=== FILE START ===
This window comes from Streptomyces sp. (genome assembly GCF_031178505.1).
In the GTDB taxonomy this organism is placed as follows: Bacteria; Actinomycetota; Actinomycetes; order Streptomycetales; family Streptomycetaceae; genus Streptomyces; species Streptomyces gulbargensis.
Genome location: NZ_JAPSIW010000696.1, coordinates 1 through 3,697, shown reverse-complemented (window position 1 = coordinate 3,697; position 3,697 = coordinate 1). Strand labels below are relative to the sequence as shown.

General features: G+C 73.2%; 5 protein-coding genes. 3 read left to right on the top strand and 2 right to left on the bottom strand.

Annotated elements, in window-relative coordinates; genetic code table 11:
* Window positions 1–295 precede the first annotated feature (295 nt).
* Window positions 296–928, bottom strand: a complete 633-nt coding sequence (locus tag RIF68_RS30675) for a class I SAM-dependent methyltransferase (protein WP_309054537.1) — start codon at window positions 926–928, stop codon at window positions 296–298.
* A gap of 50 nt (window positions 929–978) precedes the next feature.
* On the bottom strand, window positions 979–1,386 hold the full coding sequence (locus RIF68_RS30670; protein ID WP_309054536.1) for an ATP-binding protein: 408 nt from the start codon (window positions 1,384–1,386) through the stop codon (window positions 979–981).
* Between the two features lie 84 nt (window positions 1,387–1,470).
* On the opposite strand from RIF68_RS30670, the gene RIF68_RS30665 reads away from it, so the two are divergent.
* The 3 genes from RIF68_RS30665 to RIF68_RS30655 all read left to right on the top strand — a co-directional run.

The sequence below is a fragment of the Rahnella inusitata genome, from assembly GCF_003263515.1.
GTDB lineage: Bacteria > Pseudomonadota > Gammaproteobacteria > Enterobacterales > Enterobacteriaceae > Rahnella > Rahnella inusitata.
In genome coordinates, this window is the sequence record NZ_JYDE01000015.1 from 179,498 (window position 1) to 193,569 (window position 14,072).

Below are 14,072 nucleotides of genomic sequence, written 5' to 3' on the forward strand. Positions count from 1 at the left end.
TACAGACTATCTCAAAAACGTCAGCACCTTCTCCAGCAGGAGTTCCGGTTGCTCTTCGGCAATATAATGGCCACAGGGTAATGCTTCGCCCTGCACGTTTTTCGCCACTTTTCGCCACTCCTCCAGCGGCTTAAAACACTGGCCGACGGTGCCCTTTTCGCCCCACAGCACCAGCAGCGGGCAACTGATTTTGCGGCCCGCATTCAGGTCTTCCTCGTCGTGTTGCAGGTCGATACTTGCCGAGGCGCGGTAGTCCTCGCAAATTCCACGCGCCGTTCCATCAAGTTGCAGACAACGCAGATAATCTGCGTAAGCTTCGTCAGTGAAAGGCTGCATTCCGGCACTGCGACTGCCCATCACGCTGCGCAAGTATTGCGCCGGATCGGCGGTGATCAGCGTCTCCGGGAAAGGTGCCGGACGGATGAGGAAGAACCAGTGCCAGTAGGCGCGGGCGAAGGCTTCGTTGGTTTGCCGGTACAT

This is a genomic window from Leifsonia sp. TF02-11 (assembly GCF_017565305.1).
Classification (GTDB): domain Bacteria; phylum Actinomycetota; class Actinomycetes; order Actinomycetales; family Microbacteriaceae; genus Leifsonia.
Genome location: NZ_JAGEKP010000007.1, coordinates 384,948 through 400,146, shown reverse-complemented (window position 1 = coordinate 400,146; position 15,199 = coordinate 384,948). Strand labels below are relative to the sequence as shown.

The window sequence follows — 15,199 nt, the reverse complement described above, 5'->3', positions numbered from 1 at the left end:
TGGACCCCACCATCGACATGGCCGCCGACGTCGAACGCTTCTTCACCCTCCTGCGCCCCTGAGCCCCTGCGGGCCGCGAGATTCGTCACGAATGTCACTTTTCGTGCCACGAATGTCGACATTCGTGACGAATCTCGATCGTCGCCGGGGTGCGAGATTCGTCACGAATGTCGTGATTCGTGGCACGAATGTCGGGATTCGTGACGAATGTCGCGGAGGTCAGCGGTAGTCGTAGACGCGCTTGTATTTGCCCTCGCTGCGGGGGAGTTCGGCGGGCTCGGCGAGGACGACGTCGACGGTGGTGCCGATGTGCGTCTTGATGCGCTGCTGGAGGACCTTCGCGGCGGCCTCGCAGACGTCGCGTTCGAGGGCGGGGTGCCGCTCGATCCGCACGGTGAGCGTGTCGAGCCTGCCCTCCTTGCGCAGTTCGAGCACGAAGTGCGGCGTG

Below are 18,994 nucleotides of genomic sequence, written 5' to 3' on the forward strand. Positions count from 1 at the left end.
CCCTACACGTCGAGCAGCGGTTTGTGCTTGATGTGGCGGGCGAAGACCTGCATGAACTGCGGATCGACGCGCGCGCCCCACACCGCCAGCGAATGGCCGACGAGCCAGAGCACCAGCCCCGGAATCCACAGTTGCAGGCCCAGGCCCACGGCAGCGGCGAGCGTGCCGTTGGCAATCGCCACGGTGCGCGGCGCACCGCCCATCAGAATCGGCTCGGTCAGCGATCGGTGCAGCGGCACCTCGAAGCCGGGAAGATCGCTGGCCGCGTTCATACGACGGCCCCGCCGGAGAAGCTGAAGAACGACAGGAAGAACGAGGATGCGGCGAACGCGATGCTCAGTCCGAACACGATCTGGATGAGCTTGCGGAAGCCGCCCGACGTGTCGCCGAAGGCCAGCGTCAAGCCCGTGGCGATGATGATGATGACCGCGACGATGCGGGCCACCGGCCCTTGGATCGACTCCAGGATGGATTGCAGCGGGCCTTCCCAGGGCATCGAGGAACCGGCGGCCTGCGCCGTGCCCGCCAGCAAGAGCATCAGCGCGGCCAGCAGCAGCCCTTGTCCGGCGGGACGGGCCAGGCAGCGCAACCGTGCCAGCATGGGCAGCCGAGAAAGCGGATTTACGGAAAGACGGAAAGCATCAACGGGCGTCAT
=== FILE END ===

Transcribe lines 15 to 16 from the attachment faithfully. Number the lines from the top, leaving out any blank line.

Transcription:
In genome coordinates, this window is the sequence record NZ_JYDE01000015.1 from 179,498 (window position 1) to 193,569 (window position 14,072).

Below are 14,072 nucleotides of genomic sequence, written 5' to 3' on the forward strand. Positions count from 1 at the left end.